Book Review: The Picture Of Dorian Gray by Oscar Wilde



by Oscar Wilde




Published in 1891, The Picture of Dorian Gray is Oscar Wilde’s version of Faust. It’s simultaneously a critique on English society during the 19th century, and critique and analysis of human greed. It takes a close look at excess and extreme lifestyle, by removing the social restrictions. The painting allows Wilde to explore these themes to their limits, or lack there of.

Dorian is rich, handsome, he’s a complete gentleman. So when he meets Lord Henry, and afterwards when he learns of the supernatural nature of the painting, a whole new world of ideas, pleasures, and possibilities opens up to him. As Tennyson famously wrote, “I will drink life to the lees.” And yet he matures in this way, but with a huge toll that he doesn’t feel on him until is too late. Experience is only pleasure to him, and only pain to the painting.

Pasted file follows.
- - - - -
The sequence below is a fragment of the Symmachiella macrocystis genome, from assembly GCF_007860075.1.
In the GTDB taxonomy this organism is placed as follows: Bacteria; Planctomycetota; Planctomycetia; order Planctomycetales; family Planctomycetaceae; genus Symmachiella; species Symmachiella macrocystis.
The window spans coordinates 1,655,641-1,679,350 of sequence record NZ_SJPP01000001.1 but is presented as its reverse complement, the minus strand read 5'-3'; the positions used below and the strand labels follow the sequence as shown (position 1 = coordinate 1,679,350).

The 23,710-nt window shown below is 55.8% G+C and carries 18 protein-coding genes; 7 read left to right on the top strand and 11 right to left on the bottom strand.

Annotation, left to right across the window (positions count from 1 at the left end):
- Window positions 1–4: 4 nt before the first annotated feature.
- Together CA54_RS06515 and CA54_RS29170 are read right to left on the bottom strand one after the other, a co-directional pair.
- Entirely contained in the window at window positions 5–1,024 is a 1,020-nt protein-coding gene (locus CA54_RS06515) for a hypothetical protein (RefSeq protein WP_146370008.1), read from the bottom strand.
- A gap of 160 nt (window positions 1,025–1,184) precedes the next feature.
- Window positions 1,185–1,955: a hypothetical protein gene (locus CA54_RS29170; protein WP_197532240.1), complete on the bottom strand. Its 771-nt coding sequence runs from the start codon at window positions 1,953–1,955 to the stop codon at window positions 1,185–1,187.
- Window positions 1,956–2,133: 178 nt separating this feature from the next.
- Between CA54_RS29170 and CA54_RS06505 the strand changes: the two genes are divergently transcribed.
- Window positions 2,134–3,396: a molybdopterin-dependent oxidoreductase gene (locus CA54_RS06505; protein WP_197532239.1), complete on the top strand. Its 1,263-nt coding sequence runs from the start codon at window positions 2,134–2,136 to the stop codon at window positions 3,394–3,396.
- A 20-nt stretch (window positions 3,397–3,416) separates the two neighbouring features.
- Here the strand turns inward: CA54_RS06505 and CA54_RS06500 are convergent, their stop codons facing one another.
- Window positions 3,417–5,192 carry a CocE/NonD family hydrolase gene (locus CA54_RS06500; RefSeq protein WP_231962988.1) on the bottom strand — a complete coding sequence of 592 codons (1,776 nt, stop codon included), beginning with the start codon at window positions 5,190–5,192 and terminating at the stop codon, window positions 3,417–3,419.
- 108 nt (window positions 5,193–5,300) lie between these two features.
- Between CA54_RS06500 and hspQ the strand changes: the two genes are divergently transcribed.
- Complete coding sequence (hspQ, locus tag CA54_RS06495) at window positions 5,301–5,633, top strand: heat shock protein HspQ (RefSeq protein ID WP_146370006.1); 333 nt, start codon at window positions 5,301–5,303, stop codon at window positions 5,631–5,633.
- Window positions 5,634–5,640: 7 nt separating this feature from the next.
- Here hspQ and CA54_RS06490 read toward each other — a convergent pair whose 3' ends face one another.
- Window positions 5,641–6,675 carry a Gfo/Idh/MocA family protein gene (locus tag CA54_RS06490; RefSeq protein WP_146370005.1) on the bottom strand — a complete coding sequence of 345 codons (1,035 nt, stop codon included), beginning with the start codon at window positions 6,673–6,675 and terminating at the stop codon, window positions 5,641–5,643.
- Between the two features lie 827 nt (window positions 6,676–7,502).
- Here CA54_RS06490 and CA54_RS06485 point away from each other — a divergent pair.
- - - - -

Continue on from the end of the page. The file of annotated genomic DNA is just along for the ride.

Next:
In the theme of Faust, Dorian Gray’s story presents the reader with a question, or an insight, into their own life. By presenting the extreme scenario, Wilde exposes our weakness to desire. With no repercussions, how many of us wouldn’t succumb to greed; knowing age and beauty is not an issue, that all doors in society are open?

Ultimately, it’s an expositionist philosophical work, where Wilde, by giving answers, in three different forms through Basil, Henry, and Dorian, raises questions that everyone has to answer for themselves. It is a true insight into a secret place of human condition.

Here are all the memorable quotes from the book, and the ones that are truly important in understanding Dorian Gray.

Platon Poulas